Well the holidays are well over (sniff, sniff)...but the Super Bowl is on the way! So behold! I give you the "Snack Stadium!" It is a fitting illustration for this wrap-up to my 2011 holiday series surveying South Carolina's food products liability case law. I thought it would be a good idea to do a final post to summarize everything I learned in the survey. There were four different posts with a variety of cases, so let's bring some order to all of it.
1. First, it is probably helpful to have all of the cases surveyed in one spot. Therefore, set forth below is the cite of each case mentioned in the series and a parenthetical of the alleged issue with the food/beverage.
- Merchant v. Columbia Coca-Cola Bottling Co., 214 S.C. 206, 51 S.E.2d 749 (1949) (exploding bottle, plaintiff injured by fragments);
- Boyd v. Marion Coca-Cola Bottling Co., 240 S.C. 383, 384, 126 S.E.2d 178, 179 (1962) (exploding bottle, plaintiff injured by fragments); and
- Wallace v. Owens-Illinois, Inc., 300 S.C. 518, 389 S.E.2d 155 (Ct. App. 1989) (exploding bottle, plaintiff injured during slip and fall while cleaning up beverage).
(Hard Substance in Food)
- Delk v. Liggett & Myers Tobacco Co., 180 S.C. 436, 186 S.E. 383 (1936) (tobacco plug with tack in it);
- Irick v. Peoples Baking Co., 187 S.C. 238, 196 S.E. 887 (1938) (glass in piece of cake);
- McKenzie v. Peoples Baking Co., 205 S.C. 149, 31 S.E.2d 154 (1944) (piece of steel in piece of cake);
- Coward v. Borden Foods, Inc., 267 S.C. 423, 229 S.E.2d 262 (1976) (unidentified hard substance in Cracker Jacks); and
- Creach v. Sara Lee Corp., 331 S.C. 461, 502 S.E.2d 923 (1998) (biscuit with rock in it).
(Insect/Animal in Beverage)
- Tate v. Mauldin, 157 S.C. 392, 154 S.E. 431 (1930) (dead rat/mouse carcas in soft drink);
- Culbertson v. Coca Cola Bottling Co., 157 S.C. 352, 154 S.E. 424 (1930) (dead yellow jacket in soft drink);
- Burnette v. Augusta Coca-Cola Bottling Co., 157 S.C. 359, 154 S.E. 645 (1930) (dead "bug" in soft drink);
- Floyd v. Florence Nehi Bottling Co, 188 S.C., 98, 198 S.E. 161 (1938) (dead flies in soft drink);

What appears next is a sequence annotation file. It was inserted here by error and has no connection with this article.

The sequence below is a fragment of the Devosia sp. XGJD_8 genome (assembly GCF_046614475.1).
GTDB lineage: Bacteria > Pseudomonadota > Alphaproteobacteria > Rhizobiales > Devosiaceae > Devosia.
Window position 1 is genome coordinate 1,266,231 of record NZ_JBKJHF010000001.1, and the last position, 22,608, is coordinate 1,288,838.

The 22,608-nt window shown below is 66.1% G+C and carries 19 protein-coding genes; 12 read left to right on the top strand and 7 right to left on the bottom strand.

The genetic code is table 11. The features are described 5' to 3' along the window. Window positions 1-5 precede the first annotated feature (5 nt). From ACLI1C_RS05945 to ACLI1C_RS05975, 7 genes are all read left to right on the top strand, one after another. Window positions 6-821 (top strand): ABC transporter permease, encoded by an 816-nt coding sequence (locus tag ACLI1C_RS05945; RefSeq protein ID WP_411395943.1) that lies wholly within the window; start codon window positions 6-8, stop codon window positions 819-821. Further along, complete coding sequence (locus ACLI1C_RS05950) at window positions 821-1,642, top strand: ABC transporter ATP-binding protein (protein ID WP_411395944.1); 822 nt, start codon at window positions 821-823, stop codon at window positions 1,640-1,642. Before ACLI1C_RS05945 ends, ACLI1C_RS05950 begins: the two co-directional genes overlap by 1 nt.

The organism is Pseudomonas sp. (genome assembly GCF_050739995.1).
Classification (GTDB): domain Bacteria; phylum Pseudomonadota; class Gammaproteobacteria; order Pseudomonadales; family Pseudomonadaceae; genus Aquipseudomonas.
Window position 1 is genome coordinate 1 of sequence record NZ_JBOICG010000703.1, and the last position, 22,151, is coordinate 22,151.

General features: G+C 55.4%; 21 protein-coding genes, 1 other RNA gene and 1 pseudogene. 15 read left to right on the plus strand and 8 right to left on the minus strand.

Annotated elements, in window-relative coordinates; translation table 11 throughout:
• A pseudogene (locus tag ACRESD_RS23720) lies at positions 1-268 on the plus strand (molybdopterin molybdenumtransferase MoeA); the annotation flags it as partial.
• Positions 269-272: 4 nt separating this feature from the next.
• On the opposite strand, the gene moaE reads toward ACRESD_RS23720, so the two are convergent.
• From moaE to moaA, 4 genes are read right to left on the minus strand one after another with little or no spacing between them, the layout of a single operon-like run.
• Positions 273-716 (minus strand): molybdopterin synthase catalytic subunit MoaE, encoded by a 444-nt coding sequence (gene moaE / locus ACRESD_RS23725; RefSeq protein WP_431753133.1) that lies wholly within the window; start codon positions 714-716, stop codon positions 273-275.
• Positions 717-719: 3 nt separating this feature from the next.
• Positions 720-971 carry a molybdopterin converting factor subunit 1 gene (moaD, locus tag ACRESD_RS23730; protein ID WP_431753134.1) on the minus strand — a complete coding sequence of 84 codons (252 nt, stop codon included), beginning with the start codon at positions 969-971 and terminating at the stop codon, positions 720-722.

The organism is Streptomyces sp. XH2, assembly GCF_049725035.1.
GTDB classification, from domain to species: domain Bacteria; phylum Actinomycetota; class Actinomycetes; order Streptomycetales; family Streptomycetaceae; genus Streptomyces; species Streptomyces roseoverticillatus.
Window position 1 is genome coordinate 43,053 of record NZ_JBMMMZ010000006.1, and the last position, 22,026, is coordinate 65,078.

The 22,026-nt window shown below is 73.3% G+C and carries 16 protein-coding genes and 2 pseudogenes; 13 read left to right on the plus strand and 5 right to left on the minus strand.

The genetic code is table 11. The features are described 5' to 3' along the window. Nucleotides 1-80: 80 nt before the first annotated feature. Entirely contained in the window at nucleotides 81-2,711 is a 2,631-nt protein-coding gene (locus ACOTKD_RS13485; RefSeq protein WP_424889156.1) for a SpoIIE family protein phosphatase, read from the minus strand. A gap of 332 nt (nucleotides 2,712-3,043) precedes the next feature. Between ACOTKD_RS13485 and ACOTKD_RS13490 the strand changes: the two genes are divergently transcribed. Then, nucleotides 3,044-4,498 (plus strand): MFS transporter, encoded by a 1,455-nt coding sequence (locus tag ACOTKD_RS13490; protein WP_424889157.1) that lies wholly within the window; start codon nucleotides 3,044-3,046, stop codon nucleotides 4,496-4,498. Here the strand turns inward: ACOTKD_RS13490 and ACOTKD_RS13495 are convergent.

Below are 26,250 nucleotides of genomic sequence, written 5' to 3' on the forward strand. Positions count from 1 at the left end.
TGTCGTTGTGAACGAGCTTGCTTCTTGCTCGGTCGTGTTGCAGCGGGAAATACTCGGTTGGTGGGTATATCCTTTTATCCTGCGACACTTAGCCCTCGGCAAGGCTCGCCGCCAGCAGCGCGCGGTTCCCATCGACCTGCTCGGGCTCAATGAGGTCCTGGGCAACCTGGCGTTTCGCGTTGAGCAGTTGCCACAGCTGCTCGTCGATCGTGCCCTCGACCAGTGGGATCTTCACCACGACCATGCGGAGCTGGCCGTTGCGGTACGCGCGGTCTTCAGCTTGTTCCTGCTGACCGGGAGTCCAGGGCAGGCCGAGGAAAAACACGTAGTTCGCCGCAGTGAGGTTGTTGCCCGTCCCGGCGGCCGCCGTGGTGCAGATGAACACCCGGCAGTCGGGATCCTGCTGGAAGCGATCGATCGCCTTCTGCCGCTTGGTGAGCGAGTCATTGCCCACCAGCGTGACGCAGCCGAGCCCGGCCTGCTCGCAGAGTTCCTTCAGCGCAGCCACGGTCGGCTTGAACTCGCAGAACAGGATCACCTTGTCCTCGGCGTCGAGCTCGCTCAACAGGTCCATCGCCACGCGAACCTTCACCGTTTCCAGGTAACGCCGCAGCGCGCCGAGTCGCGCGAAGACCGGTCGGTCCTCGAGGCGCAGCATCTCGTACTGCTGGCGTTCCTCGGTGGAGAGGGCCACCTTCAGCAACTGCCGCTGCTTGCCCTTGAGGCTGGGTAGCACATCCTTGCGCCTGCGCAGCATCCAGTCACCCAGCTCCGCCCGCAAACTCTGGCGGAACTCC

- Hobbs v. Carolina Coca-Cola Bottling Co., 194 S.C. 543, 10 S.E.2d 25 (1940) (decomposed cockroach or other bug in soft drink); and
- Cohen v. Allendale Coca-Cola Bottling Co., 291 S.C. 35, 351 S.E.2d 897 (Ct. App. 1987) (insect in soft drink).
- Housand v. Armour & Co., 173 S.C. 268, 175 S.E. 516 (1934) (sickness after eating "oil sausages" a/k/a "potted meat");
- Hollis v. Armour & Co., 190 S.C. 170, 2 S.E.2d 681 (1939) (sickness after eating "oil sausages" a/k/a "potted meat);
- Boylston v. Armour & Co., 196 S.C. 1, 12 S.E.2d 34 (1940) (sickness after eating ham with a "bluish-greenish cast");Gantt v. Columbia Coca-Cola Bottling Co., 193 S.C. 51, 7 S.E.2d 641 (1940) (sickness after drinking soft drink containing copper sulfate); and
- Fowler v. Coastal Coca-Cola Bottling Co., 252 S.C. 579, 167 S.E.2d 572 (1969) (sickness after drinking soft drink with slimy substance determined to be yeast).
2. Although I divided the cases by their factual circumstances (e.g. exploding bottles, insects in beverages, etc.), this decision was purely for blogging purposes. The application of the law is very similar regardless of the different factual circumstances. I did not think the series would be very interesting if consisted of just a recitation of the applicable law. By dividing and categorizing the cases, I was able to survey each group over four or five blog posts. The application of the law is fairly consistent regardless of the alleged problem with the food/beverage.
3. If you are going to only read one case to get a general idea of the law, I would advise reading Tate v. Mauldin, 157 S.C. 392, 154 S.E. 431 (1930). This is the earliest South Carolina case where the court admits that it has not addressed food adulteration in the past, and it is also the most widely cited in later decisions. In Tate, the court surveys case law and sets forth the basic principles for South Carolina food products liability law. If you want to read the most interesting case for products liability analysis, read Wallace v. Owens-Illinois, Inc., 300 S.C. 518, 389 S.E.2d 155 (Ct. App. 1989). Although the case involves an exploding bottle, the alleged injury happened when the plaintiff slipped and fell during the clean-up. Wallace has some interesting analysis of causation and foreseeability.
4. Generally, these cases are not very kind to defendants. The general factual scenario is usually (a) plaintiff finds problem with food and is injured, (b) plaintiff brings a lawsuit, (c) plaintiff gets a verdict at trial, (d) defendant appeals on grounds that its motions for non-suit, directed verdict, etc. should have been granted, (e) the appellate court reviews the evidence, cites to the applicable food statute, and states that the alleged problem with the food is a violation of same, (f) the violation of the statute is found to be evidence of per se negligence, and (g) the appellate court affirms judgment. Obviously, there are some exceptions as set forth in some of the surveyed cases, but the cases generally seem to follow this general fact pattern.
That's the gist of it folks. I may convert this survey to an article that does a better job of summarizing the law, as opposed to surveying the cases. If/when that happens, I will let you know.